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HENRY GRATTAN, ESQ.
Ir feems to me that the intelligent part of the Irish nation have a right, before they decide upon a matter in which their most valuable interests are involved, to expect that it fhould receive the ampleft, and most complete difcuffion. No argument fhould remain untouched, no objection be left unanswered, which can throw light upon a queftion of fuch fingular importance, as that which now engages, and indeed agitates the publick mind. Under the impreffion of this fentiment, I fit down for the purpose of addreffing through you to my countrymen, such obfervations on the question of Union, as have been fuggested to me by the perufal of a Speech lately published as yours, in the Dublin and Anti-Union Evening Posts,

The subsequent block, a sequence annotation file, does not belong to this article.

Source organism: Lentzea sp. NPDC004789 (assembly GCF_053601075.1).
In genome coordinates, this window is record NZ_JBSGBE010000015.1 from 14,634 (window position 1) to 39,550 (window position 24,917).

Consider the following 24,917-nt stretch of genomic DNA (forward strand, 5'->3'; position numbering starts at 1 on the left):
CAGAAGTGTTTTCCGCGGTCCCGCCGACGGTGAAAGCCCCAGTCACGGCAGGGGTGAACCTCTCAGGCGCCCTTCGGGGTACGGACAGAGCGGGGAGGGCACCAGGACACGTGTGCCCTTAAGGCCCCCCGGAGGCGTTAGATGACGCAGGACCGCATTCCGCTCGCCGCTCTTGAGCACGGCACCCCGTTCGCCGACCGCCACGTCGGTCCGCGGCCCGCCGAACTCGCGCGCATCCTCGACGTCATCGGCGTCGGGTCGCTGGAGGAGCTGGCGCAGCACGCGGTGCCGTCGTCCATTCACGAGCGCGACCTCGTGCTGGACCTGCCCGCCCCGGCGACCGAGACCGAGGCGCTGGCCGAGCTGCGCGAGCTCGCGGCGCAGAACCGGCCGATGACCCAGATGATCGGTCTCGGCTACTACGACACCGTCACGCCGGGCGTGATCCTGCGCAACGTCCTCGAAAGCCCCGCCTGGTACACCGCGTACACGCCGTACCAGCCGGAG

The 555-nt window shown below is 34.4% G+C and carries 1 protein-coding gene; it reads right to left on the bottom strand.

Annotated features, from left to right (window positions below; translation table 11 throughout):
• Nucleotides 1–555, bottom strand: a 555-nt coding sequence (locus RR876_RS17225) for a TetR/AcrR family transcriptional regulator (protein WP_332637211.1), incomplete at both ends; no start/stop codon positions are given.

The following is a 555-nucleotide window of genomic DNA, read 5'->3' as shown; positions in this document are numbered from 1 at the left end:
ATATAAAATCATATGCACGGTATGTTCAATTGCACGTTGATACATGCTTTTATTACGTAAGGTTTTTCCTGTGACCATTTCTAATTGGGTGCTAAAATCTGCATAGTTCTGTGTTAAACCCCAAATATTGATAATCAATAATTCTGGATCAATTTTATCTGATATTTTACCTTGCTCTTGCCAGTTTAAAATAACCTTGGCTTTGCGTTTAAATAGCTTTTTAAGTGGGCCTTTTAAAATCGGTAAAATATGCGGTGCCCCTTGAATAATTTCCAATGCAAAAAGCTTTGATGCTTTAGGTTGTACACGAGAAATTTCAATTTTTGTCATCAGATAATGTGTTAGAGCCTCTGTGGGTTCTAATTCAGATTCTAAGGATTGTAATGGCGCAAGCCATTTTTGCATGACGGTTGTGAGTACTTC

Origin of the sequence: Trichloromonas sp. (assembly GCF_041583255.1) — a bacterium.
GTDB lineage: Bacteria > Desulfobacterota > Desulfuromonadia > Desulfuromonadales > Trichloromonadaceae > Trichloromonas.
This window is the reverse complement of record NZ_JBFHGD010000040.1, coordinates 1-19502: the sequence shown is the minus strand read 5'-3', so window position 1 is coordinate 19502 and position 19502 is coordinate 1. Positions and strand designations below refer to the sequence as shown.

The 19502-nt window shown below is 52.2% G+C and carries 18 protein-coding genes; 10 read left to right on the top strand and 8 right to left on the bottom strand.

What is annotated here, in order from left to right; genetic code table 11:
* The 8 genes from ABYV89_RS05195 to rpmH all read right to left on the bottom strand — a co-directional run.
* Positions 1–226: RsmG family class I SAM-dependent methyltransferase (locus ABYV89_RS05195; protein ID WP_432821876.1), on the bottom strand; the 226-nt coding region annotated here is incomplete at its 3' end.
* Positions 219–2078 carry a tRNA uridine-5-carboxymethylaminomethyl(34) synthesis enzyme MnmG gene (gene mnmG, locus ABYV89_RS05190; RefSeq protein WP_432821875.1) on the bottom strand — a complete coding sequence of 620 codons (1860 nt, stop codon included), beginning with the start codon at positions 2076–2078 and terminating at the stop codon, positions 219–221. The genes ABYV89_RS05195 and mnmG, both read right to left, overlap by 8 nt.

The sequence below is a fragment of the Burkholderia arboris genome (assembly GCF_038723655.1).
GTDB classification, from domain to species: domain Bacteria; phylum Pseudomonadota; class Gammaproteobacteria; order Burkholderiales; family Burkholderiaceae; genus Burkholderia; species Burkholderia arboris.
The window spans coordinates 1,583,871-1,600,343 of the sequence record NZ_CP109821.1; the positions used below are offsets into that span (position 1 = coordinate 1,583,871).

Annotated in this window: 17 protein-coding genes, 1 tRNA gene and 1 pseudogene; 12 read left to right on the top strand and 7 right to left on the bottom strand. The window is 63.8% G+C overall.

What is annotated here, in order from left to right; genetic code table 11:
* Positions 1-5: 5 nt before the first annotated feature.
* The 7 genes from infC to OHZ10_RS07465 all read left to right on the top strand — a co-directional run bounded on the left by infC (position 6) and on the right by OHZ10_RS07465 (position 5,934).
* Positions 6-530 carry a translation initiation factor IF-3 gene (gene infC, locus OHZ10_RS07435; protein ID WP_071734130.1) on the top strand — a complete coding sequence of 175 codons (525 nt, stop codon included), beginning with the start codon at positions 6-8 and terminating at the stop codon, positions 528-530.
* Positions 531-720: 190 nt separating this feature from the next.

Of Saturday Jan. 18th, 1800. I do not undertake to animadvert on any thing which fell from Mr. Grattan in Parliament, but only on those pofitions which have been published in the newspapers under the fanction of his name,